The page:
Beaumont Hospital, Dublin

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Beaumont Hospital
Health Service Executive
Beaumont Hospital from above.png
LocationBeaumont, County Dublin, Ireland
CoordinatesCoordinates: 53°23′28″N 6°13′20″W / 53.391142°N 6.222154°W / 53.391142; -6.222154
Care systemHSE RCSI Hospitals Group
Hospital typeGeneral
Affiliated universityRoyal College of Surgeons in Ireland Dublin City University
Emergency departmentYes
FoundedSeptember 29, 1987; 31 years ago (1987-09-29)

Beaumont Hospital is a large, public academic teaching and voluntary hospital located in Beaumont, Dublin, Ireland. It is located 5km from Dublin City Centre. It is the second largest hospital in the Republic of Ireland. It is located to the east of the M1 motorway and to the south of the M50. The Hospital's main entrance is at the south side of the site and is approached via the drive from the Beaumont Road entrance. Access to the Hospital is also provided at Trim Road. It provides 24-hour emergency service and acute care services across 54 medical specialties to a local community of some 290,000 people. In addition, it is a Designated Cancer Centre and the Regional Treatment Centre for Ear, Nose and Throat, and Gastroenterology.[1] It is also the National Referral Centre for Neurosurgery and Neurology, Renal Transplantation, and Cochlear Implantation. It is one of the largest acute general hospitals in Ireland. An average 60 patients per day are admitted for trauma or elective treatment, making it one of the busiest general Hospitals in the country. It employs approximately 3,000 staff and has 820 beds. It is the principal teaching hospital for the Royal College of Surgeons in Ireland.[1] For taxation purposes, Beaumont Hospital and the Beaumont Hospital Foundation are both registered charities.[1] In 2015, the Hospital had a gross income of €366,025,000 and a total expenditure of €366,025,000.[1]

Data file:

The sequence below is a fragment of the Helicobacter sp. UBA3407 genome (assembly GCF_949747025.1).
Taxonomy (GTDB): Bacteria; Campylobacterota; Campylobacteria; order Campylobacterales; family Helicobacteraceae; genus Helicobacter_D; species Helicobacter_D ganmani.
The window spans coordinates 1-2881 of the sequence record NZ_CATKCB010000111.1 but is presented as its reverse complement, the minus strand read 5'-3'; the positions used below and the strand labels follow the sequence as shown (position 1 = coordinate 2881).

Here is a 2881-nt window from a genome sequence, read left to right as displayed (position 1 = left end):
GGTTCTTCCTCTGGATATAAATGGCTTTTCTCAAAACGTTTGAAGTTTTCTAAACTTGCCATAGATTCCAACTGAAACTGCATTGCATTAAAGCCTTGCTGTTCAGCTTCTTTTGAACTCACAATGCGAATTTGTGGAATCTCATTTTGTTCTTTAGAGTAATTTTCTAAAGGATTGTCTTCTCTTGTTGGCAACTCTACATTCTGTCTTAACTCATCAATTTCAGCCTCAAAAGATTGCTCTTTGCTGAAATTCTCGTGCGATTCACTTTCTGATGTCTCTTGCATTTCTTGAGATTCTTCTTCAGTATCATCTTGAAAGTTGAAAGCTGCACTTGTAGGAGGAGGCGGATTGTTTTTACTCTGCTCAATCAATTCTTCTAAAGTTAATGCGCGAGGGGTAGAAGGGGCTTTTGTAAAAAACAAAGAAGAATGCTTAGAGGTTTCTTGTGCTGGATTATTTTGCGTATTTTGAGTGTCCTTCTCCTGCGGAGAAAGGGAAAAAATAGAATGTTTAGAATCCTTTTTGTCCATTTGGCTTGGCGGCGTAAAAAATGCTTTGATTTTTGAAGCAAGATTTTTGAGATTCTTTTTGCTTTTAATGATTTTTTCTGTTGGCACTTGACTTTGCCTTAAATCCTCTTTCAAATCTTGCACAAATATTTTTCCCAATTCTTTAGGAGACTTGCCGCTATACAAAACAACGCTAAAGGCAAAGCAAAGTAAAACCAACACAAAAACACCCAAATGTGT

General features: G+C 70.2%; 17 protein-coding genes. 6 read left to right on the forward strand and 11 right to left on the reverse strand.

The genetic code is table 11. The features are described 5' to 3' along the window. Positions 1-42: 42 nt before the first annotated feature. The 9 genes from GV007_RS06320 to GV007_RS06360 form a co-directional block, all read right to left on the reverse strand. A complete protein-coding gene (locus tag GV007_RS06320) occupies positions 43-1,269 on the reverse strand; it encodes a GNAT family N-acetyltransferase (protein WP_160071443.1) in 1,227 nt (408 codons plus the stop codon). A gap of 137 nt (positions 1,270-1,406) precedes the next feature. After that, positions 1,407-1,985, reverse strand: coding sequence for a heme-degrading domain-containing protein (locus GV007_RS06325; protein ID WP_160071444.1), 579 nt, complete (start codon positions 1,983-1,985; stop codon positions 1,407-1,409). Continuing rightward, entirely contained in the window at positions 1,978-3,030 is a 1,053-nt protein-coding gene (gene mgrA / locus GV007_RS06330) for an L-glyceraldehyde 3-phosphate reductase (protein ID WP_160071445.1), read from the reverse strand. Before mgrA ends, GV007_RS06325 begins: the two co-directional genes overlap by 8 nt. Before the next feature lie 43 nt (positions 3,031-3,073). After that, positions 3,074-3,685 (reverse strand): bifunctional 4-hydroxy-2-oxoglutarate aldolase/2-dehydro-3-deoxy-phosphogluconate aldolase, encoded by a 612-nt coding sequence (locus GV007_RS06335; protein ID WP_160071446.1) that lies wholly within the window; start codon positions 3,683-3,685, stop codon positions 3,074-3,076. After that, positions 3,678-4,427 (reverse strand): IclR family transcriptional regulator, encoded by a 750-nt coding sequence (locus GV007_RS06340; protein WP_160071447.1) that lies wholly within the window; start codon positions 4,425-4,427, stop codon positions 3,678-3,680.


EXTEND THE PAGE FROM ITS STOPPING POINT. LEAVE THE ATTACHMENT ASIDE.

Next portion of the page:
One of the Hospital's main buildings.
One of the Hospital's main buildings.


Beaumont Hospital was planned and commissioned from 1978 to 1984 and represented an investment of IR£50 million. Its design is a direct replica of Cork University College Hospital. It opened on November 29, 1987 following the closure of two smaller and older Dublin hospitals: The Charitable Infirmary, better known as Jervis Street Hospital and St. Lawrence's Hospital (known as The Richmond).[2] Beaumont Hospital took over management of St. Joseph's Hospital, Dublin, which is located 2 miles east of Beaumont Hospital in Raheny, in 2004. The Dublin Brain Bank, a research facility for post mortem storage and examination of brain tissue, opened at Beaumont Hospital in 2008. Recent additional developments include the opening of a Radiation oncology unit (2012), the opening of a new adult Cystic fibrosis ward (2011), the opening of a new Stroke unit with 24/7 thrombolysis service (November 2009) and the opening of a Medical Assessment Unit (2012). A 100-bedded long term care residential unit, called Raheny Community Nursing Unit, managed by Beaumont Hospital at St. Joseph's Hospital, was formally opened by the Irish Minister for Health Dr. James Reilly (Irish politician) T.D., in November 2012. Construction of a new Acute Psychiatry Unit at Beaumont Hospital was completed in 2013. Construction of a new Geriatric Medicine day hospital at St. Joseph's Hospital Raheny commenced in January 2013 and the unit opened in February 2014.